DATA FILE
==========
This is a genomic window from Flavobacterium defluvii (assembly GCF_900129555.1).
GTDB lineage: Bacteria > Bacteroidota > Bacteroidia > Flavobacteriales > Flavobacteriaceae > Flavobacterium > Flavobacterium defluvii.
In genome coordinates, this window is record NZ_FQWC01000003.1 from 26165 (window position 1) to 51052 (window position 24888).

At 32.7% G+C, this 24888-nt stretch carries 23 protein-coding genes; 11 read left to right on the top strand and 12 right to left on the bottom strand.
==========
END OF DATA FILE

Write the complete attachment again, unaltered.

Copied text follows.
This is a genomic window from Flavobacterium defluvii (assembly GCF_900129555.1).
GTDB lineage: Bacteria > Bacteroidota > Bacteroidia > Flavobacteriales > Flavobacteriaceae > Flavobacterium > Flavobacterium defluvii.
In genome coordinates, this window is record NZ_FQWC01000003.1 from 26165 (window position 1) to 51052 (window position 24888).

At 32.7% G+C, this 24888-nt stretch carries 23 protein-coding genes; 11 read left to right on the top strand and 12 right to left on the bottom strand.